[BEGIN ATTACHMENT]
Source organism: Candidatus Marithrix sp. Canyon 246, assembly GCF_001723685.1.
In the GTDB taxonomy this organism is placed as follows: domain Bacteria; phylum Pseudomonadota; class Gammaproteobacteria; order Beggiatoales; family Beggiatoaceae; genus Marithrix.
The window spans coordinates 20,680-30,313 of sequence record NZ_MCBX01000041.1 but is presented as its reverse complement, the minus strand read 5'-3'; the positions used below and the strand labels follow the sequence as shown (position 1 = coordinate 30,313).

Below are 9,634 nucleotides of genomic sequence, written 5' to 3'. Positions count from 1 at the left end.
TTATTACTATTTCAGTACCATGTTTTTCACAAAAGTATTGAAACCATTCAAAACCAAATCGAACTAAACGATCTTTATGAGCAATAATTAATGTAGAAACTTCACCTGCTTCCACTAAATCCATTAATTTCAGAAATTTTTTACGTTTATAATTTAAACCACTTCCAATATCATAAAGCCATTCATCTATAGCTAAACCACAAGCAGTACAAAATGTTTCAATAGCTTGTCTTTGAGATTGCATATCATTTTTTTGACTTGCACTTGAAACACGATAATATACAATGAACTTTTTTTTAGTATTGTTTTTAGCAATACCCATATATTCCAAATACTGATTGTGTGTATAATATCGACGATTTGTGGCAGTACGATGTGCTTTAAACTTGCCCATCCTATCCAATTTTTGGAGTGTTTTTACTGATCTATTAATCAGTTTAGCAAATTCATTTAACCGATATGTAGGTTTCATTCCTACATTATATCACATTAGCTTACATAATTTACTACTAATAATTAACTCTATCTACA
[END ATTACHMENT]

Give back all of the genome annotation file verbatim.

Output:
Source organism: Candidatus Marithrix sp. Canyon 246, assembly GCF_001723685.1.
In the GTDB taxonomy this organism is placed as follows: domain Bacteria; phylum Pseudomonadota; class Gammaproteobacteria; order Beggiatoales; family Beggiatoaceae; genus Marithrix.
The window spans coordinates 20,680-30,313 of sequence record NZ_MCBX01000041.1 but is presented as its reverse complement, the minus strand read 5'-3'; the positions used below and the strand labels follow the sequence as shown (position 1 = coordinate 30,313).

Below are 9,634 nucleotides of genomic sequence, written 5' to 3'. Positions count from 1 at the left end.
TTATTACTATTTCAGTACCATGTTTTTCACAAAAGTATTGAAACCATTCAAAACCAAATCGAACTAAACGATCTTTATGAGCAATAATTAATGTAGAAACTTCACCTGCTTCCACTAAATCCATTAATTTCAGAAATTTTTTACGTTTATAATTTAAACCACTTCCAATATCATAAAGCCATTCATCTATAGCTAAACCACAAGCAGTACAAAATGTTTCAATAGCTTGTCTTTGAGATTGCATATCATTTTTTTGACTTGCACTTGAAACACGATAATATACAATGAACTTTTTTTTAGTATTGTTTTTAGCAATACCCATATATTCCAAATACTGATTGTGTGTATAATATCGACGATTTGTGGCAGTACGATGTGCTTTAAACTTGCCCATCCTATCCAATTTTTGGAGTGTTTTTACTGATCTATTAATCAGTTTAGCAAATTCATTTAACCGATATGTAGGTTTCATTCCTACATTATATCACATTAGCTTACATAATTTACTACTAATAATTAACTCTATCTACA